Wednesday, 24 July 2013

The impossibility of being a modern Nietzschian - the example of Peter Sloterdijk

*

The impossibility of being a modern Nietzschian ought to be obvious, but has been spelled out lucidly and irrefutably by Alasdair McIntyre (especially in his Three Rival Versions of Moral Enquiry, 1992) - but most clearly in the phony lives of the most famous/ notorious would-be Nietzschians such as Heidegger and Foucault.

*

Another expose of the impossibility of modelling oneself on a nihilist is the leading modern German philosopher - Peter Sloterdijk. It was, indeed, the message of Sloterdijk's first book - Critique of Cynical Reason - which I read first in 1988 - that the only consistent way of taking on board the Nietzschian perspective was to become something like the Kynic Diogenes - in the aspect of supposedly living naked in a barrel, and indulging whatever urge comes into ones head: becoming, in effect, a non-conscious animal.

http://en.wikipedia.org/wiki/Diogenes_of_Sinope

The idea of this same Diogenes as a kind of Holy Fool, who taught the citizens by stunts designed to expose their absurd pretensions, cannot be included in the Nietzschian ideal, since this is not nihilistic - it is merely a different means to the 'establishment' end of teaching Virtue.

*

Thus, for a serious Nietzschian, there is no way of being both sincere and a Professor - and the twentieth century lineage of counter-cultural Professors (including Heidegger and Foucault and their countless tenured radical clones) is abundant evidence of this impossibility.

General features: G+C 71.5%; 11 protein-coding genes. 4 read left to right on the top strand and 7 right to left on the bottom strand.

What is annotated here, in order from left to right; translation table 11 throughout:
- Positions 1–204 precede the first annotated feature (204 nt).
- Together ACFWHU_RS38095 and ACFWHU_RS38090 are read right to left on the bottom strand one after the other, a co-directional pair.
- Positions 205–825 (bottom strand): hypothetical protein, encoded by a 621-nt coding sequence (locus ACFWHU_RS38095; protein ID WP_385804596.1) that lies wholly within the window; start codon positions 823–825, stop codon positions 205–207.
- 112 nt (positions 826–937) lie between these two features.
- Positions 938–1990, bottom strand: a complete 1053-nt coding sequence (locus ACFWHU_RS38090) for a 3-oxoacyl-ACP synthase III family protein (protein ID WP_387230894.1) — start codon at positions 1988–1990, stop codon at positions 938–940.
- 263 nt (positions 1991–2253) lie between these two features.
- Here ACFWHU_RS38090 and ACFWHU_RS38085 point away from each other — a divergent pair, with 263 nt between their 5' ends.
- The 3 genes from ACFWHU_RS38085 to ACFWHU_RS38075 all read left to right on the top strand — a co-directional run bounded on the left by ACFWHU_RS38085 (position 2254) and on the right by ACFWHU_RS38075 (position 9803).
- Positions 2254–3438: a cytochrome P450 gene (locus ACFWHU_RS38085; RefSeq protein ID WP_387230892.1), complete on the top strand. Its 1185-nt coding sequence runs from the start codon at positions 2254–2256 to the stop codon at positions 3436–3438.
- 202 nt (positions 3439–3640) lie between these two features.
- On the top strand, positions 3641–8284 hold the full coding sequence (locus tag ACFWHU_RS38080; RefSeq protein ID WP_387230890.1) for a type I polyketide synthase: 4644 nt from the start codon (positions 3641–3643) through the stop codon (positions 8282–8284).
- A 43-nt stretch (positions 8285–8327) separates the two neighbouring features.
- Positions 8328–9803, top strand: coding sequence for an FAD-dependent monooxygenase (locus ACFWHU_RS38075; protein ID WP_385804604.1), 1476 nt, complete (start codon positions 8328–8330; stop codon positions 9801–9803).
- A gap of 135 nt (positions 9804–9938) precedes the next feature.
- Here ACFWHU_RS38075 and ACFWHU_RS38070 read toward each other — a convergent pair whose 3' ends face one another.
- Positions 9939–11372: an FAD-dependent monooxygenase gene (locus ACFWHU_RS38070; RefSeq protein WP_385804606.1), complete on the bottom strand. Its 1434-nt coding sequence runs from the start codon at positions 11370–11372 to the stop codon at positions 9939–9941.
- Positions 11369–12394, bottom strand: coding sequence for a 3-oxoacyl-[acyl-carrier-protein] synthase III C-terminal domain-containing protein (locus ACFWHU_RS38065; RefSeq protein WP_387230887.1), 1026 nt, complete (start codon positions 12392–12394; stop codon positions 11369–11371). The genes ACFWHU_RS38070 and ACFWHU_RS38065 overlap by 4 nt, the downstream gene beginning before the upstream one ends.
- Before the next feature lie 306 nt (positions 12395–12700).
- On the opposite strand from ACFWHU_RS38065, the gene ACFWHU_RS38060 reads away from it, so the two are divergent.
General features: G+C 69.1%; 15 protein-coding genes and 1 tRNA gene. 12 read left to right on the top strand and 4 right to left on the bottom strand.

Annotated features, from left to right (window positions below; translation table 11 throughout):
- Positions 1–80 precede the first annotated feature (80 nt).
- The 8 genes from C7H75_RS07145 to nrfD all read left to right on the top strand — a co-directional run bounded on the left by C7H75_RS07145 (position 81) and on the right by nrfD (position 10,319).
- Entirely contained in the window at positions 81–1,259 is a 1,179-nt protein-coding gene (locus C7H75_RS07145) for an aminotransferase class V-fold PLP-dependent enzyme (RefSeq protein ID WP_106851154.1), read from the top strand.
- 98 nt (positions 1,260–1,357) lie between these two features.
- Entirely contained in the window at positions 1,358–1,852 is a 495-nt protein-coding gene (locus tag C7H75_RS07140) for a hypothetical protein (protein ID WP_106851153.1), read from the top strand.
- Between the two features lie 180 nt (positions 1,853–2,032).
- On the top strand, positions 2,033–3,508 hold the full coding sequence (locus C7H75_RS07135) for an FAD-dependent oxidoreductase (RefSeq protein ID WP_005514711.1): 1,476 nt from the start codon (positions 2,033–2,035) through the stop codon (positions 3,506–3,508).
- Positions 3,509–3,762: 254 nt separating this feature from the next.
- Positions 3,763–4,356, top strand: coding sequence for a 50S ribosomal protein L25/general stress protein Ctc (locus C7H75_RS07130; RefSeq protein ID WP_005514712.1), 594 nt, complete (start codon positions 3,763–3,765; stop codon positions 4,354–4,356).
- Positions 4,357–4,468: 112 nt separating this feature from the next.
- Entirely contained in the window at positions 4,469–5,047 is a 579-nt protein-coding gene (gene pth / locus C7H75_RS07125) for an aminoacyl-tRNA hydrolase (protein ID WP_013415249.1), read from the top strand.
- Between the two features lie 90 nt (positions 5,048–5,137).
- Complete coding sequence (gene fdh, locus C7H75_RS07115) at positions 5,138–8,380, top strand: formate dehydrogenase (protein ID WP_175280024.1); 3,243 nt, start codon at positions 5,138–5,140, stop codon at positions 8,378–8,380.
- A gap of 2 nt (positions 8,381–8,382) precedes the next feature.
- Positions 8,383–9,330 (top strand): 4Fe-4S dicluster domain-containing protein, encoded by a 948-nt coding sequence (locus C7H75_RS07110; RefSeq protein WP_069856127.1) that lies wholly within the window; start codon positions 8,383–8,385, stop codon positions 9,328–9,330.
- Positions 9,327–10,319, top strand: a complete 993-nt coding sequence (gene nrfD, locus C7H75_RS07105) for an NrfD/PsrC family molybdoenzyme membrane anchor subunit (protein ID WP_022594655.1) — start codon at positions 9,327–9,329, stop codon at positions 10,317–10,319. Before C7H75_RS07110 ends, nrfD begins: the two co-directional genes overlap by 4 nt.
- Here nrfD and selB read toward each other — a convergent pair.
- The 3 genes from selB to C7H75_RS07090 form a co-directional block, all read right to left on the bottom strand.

A person cannot regard Nietzsche as an authority, and believe his ideas; cannot unmask the pretensions of scholarship and write scholarly books on Nietzsche; that same person cannot set himself up as an authority in anti-authoritarian ideas (which must be correctly learned). All this is self-refuting, paradoxical nonsense of the most obvious in-your-face kind.

Such activities reduce to mere careerism, and nothing else whatsoever.

*

Peter Sloterdijk has gone down this path himself, presumably with his eyes wide open - and has a successful career as a Professorial Nietzschian and a second string as a Germanic version of the ultra-highbrow TV pundit and culture critic.

All this he richly deserves since the man is vastly erudite, witty and highly creative - a firework box of flashing micro-insights.

Nonetheless, I suppose nobody is more aware than himself of the phony nature of his position and the fakery of his basic existential stance.

*

In the end, Sloterdijk is an entertainer - and as such he provides what is good about entertainment, and also what is bad about entertainment - in the sense that his ideas are a vastly interconnected distraction from that fact that they do not and intrinsically cannot add up to anything substantive (which is, in fact, his main substantive thesis).

If someone is looking for meaning, purpose and personal engagement in life; they will not find it from Sloterdijk; they will instead, perhaps, be drawn into an endless conversation which they may enjoy enough to keep them there for a long time - perhaps until it is too late.

*